I find the following passage from Ethan's interview of Ron Carter puzzling:
EI: How many records are you on?Only? Perhaps that's just Ethan being deferent, but surely hearing 200 of a musician's recorded performances doesn't need to be thus qualified? It's as if that old Frank Zappa joke applied to the whole of jazz. Five albums by, say, Stevie Wonder, if well chosen, might tell you everything you need to know about him. Five by Monk (by five), no matter how well chosen, will get you shouted/laughed out of any discussion. But maybe they are enough?
RC: Over 2000.
EI: I've heard only a couple of hundred of them
Extensive article on the concertisation of jazz in Chicago.
"It's as if we've discovered another side of jazz, where jazz functions in a similar way to classical music," notes Orbert Davis, music director of the Chicago Jazz Philharmonic (which plays Millennium Park on Aug. 27).Dan, Uli, what's the scene like?
Jazz in a concert setting, adds Davis, "allows us to think, to reflect, to consider the music in a different way." ...
"It's like the difference between eating a home-cooked meal [and] going out to a restaurant."
"There's no other city in the country that does so much free music," says Weisberg, noting that the city now spends about $2 million a year on various music events, much of it jazz.
Furthermore, by joining forces with organizations such as the Chicago Jazz Partnership -- a collection of blue-chip corporate foundations that committed $1.5 million to Millennium Park's "Made in Chicago" jazz series and other jazz events -- the city has leveraged additional resources to jazz concert-going.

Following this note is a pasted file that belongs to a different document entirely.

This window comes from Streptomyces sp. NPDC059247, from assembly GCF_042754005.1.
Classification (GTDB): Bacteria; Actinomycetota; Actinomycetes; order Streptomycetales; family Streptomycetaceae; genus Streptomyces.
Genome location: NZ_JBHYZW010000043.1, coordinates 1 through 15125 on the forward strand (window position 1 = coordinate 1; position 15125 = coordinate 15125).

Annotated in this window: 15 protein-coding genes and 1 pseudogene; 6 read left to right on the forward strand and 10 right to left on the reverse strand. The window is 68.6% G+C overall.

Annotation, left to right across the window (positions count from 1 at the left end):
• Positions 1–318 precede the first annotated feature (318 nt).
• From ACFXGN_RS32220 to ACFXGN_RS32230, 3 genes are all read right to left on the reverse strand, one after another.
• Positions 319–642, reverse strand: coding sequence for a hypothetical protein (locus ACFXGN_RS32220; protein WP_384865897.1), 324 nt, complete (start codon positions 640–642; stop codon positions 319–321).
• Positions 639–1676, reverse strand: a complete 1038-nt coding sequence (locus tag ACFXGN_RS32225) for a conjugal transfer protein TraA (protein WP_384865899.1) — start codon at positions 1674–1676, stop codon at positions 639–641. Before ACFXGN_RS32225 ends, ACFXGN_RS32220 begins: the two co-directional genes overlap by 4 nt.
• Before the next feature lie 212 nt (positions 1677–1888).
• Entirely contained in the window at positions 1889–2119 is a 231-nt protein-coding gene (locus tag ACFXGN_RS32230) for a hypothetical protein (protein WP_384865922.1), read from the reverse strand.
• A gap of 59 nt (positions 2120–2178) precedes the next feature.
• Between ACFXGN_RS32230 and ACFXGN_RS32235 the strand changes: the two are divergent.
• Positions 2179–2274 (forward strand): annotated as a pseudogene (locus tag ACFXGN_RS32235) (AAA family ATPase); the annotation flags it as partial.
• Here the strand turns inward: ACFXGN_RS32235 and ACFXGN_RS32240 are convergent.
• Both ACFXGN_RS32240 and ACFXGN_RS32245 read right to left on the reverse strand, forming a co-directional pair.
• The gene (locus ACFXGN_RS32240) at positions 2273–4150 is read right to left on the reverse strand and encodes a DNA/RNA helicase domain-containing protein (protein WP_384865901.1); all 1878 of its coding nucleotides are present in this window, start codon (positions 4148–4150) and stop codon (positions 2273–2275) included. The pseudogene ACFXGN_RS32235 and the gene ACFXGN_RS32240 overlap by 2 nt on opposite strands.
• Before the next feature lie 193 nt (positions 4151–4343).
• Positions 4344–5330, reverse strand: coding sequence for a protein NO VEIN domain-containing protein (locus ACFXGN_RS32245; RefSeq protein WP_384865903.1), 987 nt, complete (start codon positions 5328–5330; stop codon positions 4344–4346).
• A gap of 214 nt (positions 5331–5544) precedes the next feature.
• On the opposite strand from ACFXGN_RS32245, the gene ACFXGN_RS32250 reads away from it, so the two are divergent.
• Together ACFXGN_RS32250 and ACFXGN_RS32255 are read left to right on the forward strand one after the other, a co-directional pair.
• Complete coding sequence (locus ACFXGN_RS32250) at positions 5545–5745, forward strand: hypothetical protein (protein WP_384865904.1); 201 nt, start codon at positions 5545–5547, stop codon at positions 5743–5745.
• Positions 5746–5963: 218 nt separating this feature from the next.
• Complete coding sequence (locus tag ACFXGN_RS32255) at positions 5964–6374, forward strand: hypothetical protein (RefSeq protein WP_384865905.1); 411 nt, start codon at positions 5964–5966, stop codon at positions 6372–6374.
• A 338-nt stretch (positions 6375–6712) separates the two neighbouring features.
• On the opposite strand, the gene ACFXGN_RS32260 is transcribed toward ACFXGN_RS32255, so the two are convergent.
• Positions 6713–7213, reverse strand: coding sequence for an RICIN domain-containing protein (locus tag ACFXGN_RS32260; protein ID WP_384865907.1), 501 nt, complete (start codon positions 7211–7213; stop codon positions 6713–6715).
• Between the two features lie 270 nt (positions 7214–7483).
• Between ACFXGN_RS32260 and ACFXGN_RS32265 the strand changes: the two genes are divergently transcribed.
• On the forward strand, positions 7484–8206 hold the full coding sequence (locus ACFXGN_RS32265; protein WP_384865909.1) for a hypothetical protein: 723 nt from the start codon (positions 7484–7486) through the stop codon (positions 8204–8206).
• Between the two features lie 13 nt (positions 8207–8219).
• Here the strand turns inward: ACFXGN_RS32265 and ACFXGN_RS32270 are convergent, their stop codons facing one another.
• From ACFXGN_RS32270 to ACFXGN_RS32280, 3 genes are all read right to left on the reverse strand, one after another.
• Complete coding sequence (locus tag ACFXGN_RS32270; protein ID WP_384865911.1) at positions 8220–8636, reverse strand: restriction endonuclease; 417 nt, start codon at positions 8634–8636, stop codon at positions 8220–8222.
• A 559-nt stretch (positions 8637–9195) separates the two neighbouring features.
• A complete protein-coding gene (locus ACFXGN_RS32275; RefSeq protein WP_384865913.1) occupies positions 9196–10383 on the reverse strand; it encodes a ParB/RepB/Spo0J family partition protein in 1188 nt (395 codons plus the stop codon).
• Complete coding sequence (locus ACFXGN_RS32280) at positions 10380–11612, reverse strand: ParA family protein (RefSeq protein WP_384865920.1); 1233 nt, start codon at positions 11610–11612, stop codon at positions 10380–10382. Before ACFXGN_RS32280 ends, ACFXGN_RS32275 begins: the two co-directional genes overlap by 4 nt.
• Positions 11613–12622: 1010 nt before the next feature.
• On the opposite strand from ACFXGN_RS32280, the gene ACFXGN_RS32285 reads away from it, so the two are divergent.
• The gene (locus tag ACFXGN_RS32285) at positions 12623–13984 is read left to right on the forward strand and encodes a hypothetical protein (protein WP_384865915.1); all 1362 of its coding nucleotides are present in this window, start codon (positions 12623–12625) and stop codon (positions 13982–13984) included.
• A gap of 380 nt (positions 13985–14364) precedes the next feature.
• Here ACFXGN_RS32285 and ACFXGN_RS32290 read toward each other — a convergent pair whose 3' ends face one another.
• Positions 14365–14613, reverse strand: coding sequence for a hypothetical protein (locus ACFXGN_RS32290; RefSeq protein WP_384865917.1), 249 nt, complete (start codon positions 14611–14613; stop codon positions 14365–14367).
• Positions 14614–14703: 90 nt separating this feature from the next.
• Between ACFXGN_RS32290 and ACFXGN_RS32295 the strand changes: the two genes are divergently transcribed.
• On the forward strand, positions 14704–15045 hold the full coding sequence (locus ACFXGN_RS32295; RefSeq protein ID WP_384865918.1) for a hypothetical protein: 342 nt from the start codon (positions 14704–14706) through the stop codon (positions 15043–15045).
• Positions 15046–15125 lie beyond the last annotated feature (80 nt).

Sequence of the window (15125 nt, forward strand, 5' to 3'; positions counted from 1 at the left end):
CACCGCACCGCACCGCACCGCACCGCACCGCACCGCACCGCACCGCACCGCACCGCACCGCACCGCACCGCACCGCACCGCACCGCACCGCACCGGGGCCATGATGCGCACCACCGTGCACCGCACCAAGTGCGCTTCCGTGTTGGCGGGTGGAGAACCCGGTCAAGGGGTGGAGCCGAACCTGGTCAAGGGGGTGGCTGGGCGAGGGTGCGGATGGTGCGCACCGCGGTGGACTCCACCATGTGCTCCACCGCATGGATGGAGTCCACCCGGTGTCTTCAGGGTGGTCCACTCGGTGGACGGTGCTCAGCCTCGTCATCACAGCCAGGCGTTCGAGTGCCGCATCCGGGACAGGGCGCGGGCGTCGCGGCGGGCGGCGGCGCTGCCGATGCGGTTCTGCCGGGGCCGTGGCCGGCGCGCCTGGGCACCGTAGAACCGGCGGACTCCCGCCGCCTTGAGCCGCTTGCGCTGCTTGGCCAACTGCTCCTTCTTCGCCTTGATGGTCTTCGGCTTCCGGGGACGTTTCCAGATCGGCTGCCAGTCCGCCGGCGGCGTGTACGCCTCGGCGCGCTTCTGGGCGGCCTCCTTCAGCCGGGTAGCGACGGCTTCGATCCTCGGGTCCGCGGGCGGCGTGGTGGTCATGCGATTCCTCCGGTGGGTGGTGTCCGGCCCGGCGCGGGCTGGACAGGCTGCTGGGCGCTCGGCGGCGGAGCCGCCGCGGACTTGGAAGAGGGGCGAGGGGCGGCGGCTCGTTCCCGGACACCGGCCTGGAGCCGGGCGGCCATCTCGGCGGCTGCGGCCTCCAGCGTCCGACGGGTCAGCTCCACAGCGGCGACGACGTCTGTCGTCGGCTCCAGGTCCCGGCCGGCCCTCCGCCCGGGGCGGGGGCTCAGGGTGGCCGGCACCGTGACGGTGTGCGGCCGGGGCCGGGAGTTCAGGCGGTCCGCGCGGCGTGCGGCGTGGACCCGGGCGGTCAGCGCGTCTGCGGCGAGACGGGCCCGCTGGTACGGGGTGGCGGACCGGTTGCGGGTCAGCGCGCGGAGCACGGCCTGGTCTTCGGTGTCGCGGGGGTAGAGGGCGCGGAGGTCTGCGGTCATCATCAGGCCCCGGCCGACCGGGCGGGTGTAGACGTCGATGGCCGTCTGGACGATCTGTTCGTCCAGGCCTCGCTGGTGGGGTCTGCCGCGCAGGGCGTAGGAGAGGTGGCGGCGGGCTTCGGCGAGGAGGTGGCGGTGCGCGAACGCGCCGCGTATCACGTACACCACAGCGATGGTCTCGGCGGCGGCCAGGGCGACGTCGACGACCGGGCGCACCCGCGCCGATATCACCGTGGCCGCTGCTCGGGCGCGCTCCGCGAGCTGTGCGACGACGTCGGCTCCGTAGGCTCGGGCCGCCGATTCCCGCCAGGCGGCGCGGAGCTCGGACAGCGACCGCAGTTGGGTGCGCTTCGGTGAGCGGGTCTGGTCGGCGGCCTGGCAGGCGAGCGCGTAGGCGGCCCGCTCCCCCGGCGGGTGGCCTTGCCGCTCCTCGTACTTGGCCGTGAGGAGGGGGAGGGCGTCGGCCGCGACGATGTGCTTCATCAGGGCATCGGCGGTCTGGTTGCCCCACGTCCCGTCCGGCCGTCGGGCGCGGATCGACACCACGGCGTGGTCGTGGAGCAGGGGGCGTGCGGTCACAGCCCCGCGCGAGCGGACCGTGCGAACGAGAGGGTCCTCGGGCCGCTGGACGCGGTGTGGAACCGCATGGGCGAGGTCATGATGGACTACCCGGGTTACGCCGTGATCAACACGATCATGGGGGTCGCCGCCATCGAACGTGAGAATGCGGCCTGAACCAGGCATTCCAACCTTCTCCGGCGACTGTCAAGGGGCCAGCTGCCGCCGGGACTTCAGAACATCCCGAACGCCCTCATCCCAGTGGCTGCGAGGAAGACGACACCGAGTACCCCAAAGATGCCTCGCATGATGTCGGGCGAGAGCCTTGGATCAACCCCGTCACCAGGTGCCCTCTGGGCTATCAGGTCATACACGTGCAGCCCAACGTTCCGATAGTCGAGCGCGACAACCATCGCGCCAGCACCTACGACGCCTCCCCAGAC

In Chicago, however, the combination of high-toned jazz series and a plethora of free, citywide shows may -- or may not -- have taken a toll on the club life. "I think the free stuff has been more detrimental than anything," says Jazz Showcase founder Segal. "If people can see stuff for free, why should they pay money for it?"
A classic passage:
The quintessential jazz performance always will unfold in clubs, where sparks fly not only among the performers but between the musicians and the listeners, who can watch the sweat gather on their heroes' faces.Yeah, that's why I'm there, the sweat. And if you're sitting in the first row and lucky enough, some of it might even fly onto you!
CD sales crash in the UK:
The problem began in January after a surge in sales of digital music players over Christmas. Apple’s dominant iTunes online record store allows listeners to buy two or three single tracks in preference to a whole album, depressing revenues.The conclusion is obvious: ban MP3 players and force everyone to wait for their favourite songs to be played on MTV.
Piracy also remains widespread, as is listening to songs and watching music videos – legitimately – without paying on internet sites such as YouTube.
Meanwhile, Prince is up to no good once more.